@EugeneFarber@seanEclarkgaryvee Well, this is where setting up active listening stations helps you gather more data points and feedback from your audience and casual visitors alike. Correlating the data is still partly a guessing game but, if you focus more on specific activities as you campaign, you’ll start to see how the activities churn out results. It’s much like SEO which, ironically, folks tend to put into that bucket of “stuff that I don’t really need to do because it’s mostly a waste of time” along with social media. Hey, you know it’s true.. Their loss. ;o)

  34. Yogizilla says

    @DannyBrown Absolutely!

    People tend to ask the elusive ROI questions because there are other root concerns at work. Typically, the real question is, “Am I spending my time wisely?”

    Conversion funnels, CRM, and lead nurturing are all things that can be enhanced by social media greatly.. But, even with today’s technology, it’s not always clear what activity correlates with the results we really want.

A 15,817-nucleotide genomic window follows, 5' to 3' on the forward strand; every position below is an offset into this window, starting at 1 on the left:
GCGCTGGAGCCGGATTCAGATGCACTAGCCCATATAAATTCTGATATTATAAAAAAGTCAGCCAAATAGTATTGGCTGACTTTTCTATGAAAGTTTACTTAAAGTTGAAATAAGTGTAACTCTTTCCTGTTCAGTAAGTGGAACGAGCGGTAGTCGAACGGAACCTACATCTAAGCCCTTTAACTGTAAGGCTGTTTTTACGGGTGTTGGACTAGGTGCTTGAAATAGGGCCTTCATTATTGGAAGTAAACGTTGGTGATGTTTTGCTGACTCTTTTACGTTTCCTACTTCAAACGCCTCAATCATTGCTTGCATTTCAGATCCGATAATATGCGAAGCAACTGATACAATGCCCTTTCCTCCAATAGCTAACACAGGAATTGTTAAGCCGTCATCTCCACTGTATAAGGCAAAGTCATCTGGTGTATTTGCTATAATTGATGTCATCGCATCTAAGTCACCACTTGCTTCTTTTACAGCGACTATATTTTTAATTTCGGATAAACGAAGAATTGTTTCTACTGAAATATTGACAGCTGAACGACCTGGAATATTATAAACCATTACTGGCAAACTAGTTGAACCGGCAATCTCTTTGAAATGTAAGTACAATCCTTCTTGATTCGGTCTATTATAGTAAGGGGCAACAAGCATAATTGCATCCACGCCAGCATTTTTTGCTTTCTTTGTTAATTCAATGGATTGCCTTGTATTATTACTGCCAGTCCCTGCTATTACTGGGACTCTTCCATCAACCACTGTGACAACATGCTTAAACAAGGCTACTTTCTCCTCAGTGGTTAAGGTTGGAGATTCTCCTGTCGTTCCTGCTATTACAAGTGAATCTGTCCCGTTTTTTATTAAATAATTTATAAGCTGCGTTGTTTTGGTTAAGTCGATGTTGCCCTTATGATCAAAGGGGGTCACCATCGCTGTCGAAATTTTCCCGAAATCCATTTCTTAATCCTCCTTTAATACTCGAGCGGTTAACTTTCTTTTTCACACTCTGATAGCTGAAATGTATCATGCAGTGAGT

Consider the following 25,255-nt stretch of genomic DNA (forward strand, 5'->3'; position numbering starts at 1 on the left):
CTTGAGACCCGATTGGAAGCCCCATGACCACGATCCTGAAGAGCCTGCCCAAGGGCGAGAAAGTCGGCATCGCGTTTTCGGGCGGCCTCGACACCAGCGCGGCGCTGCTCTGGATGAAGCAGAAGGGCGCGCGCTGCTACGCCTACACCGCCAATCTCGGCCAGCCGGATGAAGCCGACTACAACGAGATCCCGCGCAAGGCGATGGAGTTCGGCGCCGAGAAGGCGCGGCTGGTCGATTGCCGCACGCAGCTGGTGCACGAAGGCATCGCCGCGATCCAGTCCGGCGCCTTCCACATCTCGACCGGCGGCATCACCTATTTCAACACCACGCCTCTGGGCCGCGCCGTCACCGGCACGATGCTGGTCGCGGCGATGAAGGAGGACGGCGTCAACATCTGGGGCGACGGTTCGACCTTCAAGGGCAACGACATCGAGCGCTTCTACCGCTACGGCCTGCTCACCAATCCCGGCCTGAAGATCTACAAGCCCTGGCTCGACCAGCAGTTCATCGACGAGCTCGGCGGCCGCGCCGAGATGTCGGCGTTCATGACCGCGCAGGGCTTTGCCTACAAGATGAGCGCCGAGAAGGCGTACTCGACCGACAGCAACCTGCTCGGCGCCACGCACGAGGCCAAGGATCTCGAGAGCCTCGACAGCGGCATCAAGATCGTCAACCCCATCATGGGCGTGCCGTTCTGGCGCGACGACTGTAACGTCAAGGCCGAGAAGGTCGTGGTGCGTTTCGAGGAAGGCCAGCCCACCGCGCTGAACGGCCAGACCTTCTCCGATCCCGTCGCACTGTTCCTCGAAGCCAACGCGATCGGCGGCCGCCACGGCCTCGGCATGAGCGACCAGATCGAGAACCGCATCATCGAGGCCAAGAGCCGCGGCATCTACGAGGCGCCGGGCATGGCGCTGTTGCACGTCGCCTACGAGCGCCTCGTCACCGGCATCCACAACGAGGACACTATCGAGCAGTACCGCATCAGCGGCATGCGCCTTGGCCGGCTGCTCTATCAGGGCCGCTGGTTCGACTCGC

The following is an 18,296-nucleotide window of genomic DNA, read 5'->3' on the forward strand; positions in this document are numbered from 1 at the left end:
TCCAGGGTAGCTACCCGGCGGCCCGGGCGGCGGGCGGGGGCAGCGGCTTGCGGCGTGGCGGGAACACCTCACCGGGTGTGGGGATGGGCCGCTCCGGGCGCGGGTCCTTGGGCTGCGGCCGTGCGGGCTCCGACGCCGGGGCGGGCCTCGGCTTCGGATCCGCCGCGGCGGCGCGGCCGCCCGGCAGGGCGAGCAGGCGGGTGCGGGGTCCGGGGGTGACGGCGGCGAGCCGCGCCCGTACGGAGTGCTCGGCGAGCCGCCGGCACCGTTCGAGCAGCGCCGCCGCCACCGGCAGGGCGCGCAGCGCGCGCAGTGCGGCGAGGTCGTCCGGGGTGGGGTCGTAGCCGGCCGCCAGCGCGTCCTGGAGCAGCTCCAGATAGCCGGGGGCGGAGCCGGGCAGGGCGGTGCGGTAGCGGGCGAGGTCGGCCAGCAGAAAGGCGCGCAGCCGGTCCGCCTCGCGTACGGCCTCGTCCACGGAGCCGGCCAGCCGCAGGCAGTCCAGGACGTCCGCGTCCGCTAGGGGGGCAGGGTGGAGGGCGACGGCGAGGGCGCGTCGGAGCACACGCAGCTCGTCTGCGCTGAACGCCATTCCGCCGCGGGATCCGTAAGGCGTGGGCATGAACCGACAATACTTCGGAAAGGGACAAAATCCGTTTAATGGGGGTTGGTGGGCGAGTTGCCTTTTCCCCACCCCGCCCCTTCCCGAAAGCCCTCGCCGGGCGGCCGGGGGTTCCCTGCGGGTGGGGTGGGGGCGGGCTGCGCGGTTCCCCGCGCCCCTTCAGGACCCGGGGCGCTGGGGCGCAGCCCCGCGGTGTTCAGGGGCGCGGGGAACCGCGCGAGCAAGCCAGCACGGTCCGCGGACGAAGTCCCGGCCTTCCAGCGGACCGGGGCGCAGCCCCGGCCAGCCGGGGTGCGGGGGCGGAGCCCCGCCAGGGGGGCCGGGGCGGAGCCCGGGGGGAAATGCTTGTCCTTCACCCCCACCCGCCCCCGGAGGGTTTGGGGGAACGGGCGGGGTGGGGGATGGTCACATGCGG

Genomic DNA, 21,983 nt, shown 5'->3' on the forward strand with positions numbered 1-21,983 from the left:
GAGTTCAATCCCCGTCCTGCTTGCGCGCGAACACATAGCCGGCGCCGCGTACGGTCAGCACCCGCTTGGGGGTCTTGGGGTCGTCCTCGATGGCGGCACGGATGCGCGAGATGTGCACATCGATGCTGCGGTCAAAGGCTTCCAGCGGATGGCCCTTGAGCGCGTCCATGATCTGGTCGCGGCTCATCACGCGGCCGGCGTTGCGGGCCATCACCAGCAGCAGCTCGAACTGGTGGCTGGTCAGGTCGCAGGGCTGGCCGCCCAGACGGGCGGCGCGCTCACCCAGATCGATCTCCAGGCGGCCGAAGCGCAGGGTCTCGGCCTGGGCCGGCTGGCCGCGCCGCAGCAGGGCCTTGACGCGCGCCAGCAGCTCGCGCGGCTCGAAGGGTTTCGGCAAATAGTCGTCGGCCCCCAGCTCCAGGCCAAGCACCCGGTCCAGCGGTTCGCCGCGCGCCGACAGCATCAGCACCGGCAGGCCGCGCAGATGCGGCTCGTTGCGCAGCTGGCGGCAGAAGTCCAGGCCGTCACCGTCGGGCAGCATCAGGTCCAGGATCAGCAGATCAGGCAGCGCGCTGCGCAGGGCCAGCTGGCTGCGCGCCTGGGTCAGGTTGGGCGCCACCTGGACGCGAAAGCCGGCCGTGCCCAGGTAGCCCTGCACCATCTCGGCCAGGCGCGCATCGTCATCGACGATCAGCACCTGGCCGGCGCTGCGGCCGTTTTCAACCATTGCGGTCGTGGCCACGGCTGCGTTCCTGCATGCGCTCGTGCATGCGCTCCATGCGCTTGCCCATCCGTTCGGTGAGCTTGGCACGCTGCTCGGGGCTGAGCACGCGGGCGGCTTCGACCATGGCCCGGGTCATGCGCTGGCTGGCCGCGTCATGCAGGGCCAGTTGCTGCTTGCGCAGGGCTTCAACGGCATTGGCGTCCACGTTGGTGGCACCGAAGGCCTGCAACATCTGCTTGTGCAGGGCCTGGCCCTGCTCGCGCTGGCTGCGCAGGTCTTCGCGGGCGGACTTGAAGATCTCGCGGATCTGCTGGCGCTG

For me, the easy answer is this: spend as much time as possible without cutting into your “me time” or cutting into the quality of your core offerings. If you spread yourself thin, you’re no good to anyone!

    I find that the processes here become a lot more natural when you do it for the right reasons. Try helping people, showing that you care, and sharing valuable content and the rest will come.. Many will argue against the ‘ol “sharing of your secret sauce” approach but it seems to be working rather well for some.

    The beautiful thing is that, like a telephone, we all have different ways of using social media and, if it works for you, keep on going.. Don’t let the experts guilt you into anything… Unless you’re missing something, then you can knock on Danny or Eugene’s door.. I won’t turn you down either. 8)